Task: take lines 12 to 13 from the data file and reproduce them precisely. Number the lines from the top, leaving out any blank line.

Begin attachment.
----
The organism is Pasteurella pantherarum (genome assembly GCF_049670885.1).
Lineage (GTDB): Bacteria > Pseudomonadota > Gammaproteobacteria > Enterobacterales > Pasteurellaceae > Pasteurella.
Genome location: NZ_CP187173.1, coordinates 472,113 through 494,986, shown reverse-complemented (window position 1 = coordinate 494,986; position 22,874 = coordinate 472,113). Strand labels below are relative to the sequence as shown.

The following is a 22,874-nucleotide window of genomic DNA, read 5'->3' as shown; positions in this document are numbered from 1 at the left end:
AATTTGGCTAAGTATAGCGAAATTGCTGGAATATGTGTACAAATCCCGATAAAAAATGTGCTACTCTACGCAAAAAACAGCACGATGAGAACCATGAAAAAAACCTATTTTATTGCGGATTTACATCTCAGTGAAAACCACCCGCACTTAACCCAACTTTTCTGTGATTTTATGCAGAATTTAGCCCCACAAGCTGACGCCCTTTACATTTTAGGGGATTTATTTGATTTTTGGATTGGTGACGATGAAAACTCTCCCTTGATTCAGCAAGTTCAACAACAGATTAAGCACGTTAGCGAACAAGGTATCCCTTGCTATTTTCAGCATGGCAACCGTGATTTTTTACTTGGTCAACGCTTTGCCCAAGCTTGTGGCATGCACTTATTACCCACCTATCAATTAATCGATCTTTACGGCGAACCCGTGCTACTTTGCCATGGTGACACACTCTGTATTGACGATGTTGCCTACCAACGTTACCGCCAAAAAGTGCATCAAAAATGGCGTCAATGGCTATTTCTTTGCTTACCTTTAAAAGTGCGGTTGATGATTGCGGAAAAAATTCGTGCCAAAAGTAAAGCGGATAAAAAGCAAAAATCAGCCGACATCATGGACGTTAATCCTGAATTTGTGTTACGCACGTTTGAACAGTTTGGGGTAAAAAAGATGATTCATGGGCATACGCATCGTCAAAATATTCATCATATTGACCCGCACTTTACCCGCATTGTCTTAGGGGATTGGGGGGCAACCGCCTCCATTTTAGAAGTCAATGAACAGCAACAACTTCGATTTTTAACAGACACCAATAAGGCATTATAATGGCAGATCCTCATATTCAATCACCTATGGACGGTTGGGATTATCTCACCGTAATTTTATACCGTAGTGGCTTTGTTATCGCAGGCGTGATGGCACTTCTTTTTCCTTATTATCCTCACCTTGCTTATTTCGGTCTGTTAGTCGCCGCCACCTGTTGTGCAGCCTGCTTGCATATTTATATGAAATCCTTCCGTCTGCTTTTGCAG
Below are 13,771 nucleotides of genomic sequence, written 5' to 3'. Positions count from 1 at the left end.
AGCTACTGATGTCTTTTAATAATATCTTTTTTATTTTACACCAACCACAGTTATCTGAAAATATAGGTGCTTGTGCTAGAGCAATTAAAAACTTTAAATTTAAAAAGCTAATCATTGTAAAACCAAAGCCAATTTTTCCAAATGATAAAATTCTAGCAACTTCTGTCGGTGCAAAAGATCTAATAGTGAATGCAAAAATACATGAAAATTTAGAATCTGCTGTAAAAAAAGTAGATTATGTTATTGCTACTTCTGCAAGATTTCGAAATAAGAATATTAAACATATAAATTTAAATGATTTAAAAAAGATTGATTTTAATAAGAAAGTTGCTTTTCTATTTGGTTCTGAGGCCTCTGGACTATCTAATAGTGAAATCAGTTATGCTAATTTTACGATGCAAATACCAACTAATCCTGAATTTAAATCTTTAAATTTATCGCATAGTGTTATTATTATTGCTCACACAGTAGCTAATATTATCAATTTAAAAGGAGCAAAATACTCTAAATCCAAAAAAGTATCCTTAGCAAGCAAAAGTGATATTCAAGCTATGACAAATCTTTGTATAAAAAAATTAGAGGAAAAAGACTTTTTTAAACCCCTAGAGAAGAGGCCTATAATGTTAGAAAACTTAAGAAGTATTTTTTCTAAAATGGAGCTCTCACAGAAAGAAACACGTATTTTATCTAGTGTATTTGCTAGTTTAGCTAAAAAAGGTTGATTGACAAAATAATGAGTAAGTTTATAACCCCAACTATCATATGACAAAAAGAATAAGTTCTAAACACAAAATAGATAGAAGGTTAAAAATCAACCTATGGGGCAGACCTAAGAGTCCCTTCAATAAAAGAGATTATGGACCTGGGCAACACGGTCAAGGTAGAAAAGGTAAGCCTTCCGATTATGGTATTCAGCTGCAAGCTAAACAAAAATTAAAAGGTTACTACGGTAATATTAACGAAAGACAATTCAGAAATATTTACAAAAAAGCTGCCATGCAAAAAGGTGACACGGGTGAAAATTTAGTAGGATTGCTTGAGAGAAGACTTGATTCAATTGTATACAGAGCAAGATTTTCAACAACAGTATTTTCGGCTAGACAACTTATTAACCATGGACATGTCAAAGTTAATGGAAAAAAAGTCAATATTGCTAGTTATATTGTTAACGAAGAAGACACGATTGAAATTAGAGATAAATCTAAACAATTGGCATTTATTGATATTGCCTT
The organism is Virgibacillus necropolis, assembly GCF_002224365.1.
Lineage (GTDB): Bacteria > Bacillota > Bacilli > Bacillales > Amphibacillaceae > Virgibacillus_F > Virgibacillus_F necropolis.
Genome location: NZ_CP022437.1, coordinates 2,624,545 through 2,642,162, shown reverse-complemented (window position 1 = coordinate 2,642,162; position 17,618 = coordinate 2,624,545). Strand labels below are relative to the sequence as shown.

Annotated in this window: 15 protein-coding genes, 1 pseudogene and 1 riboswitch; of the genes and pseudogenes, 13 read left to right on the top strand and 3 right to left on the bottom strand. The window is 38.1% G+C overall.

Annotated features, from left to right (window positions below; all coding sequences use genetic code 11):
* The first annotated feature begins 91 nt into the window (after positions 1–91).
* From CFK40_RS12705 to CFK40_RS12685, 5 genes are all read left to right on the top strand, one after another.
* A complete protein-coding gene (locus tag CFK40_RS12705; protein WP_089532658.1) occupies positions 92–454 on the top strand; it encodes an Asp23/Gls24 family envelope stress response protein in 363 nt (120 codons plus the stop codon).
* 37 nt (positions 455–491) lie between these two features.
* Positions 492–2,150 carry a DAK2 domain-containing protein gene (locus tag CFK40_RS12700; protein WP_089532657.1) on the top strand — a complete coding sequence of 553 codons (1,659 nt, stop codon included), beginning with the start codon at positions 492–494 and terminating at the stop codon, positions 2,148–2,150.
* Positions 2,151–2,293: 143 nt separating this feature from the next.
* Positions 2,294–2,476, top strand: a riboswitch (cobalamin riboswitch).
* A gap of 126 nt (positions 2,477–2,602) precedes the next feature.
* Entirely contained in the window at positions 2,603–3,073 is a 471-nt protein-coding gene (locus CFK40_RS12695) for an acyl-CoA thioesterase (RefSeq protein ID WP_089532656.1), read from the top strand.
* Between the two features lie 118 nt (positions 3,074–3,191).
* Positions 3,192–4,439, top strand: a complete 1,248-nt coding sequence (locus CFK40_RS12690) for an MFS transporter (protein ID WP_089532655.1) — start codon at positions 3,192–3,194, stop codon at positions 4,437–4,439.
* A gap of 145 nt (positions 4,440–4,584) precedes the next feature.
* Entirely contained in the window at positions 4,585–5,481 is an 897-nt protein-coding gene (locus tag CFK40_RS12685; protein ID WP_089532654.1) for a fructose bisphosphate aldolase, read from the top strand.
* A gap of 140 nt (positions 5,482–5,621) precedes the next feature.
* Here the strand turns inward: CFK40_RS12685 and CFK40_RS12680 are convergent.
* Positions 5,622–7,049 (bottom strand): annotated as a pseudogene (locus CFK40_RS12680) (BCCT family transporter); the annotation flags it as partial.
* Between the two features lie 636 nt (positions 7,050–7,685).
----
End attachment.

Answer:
Annotated features, from left to right (window positions below; all coding sequences use genetic code 11):
* The first annotated feature begins 91 nt into the window (after positions 1–91).